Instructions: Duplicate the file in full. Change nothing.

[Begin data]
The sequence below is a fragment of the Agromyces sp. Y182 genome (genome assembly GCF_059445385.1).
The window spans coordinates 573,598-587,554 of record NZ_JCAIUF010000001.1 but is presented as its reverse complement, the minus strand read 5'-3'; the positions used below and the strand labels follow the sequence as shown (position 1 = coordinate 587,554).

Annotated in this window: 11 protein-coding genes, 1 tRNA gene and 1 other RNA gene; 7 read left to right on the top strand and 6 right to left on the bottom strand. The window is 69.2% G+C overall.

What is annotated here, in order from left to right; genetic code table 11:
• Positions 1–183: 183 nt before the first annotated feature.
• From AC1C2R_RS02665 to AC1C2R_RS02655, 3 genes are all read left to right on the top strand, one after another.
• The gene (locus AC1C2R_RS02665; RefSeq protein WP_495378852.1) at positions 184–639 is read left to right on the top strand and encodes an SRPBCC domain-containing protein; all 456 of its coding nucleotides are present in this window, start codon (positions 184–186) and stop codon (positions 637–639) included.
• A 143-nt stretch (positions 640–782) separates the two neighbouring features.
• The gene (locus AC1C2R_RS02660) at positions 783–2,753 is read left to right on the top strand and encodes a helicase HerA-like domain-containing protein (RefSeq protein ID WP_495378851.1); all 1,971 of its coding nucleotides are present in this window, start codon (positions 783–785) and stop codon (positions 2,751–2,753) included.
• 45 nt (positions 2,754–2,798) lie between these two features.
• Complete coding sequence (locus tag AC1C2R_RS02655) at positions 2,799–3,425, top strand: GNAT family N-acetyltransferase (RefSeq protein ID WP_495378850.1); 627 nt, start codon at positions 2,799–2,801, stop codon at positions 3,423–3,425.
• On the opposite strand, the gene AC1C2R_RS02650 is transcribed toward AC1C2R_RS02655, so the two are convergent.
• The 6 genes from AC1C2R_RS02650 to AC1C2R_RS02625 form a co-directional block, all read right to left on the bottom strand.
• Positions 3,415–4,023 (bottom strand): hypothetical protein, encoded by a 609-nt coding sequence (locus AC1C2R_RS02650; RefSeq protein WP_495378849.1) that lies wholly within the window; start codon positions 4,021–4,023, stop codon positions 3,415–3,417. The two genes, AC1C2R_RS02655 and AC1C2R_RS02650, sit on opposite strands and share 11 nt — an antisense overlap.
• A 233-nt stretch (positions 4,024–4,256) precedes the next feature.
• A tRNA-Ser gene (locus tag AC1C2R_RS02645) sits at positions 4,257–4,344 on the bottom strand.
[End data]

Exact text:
The sequence below is a fragment of the Agromyces sp. Y182 genome (genome assembly GCF_059445385.1).
The window spans coordinates 573,598-587,554 of record NZ_JCAIUF010000001.1 but is presented as its reverse complement, the minus strand read 5'-3'; the positions used below and the strand labels follow the sequence as shown (position 1 = coordinate 587,554).

Annotated in this window: 11 protein-coding genes, 1 tRNA gene and 1 other RNA gene; 7 read left to right on the top strand and 6 right to left on the bottom strand. The window is 69.2% G+C overall.

What is annotated here, in order from left to right; genetic code table 11:
• Positions 1–183: 183 nt before the first annotated feature.
• From AC1C2R_RS02665 to AC1C2R_RS02655, 3 genes are all read left to right on the top strand, one after another.
• The gene (locus AC1C2R_RS02665; RefSeq protein WP_495378852.1) at positions 184–639 is read left to right on the top strand and encodes an SRPBCC domain-containing protein; all 456 of its coding nucleotides are present in this window, start codon (positions 184–186) and stop codon (positions 637–639) included.
• A 143-nt stretch (positions 640–782) separates the two neighbouring features.
• The gene (locus AC1C2R_RS02660) at positions 783–2,753 is read left to right on the top strand and encodes a helicase HerA-like domain-containing protein (RefSeq protein ID WP_495378851.1); all 1,971 of its coding nucleotides are present in this window, start codon (positions 783–785) and stop codon (positions 2,751–2,753) included.
• 45 nt (positions 2,754–2,798) lie between these two features.
• Complete coding sequence (locus tag AC1C2R_RS02655) at positions 2,799–3,425, top strand: GNAT family N-acetyltransferase (RefSeq protein ID WP_495378850.1); 627 nt, start codon at positions 2,799–2,801, stop codon at positions 3,423–3,425.
• On the opposite strand, the gene AC1C2R_RS02650 is transcribed toward AC1C2R_RS02655, so the two are convergent.
• The 6 genes from AC1C2R_RS02650 to AC1C2R_RS02625 form a co-directional block, all read right to left on the bottom strand.
• Positions 3,415–4,023 (bottom strand): hypothetical protein, encoded by a 609-nt coding sequence (locus AC1C2R_RS02650; RefSeq protein WP_495378849.1) that lies wholly within the window; start codon positions 4,021–4,023, stop codon positions 3,415–3,417. The two genes, AC1C2R_RS02655 and AC1C2R_RS02650, sit on opposite strands and share 11 nt — an antisense overlap.
• A 233-nt stretch (positions 4,024–4,256) precedes the next feature.
• A tRNA-Ser gene (locus tag AC1C2R_RS02645) sits at positions 4,257–4,344 on the bottom strand.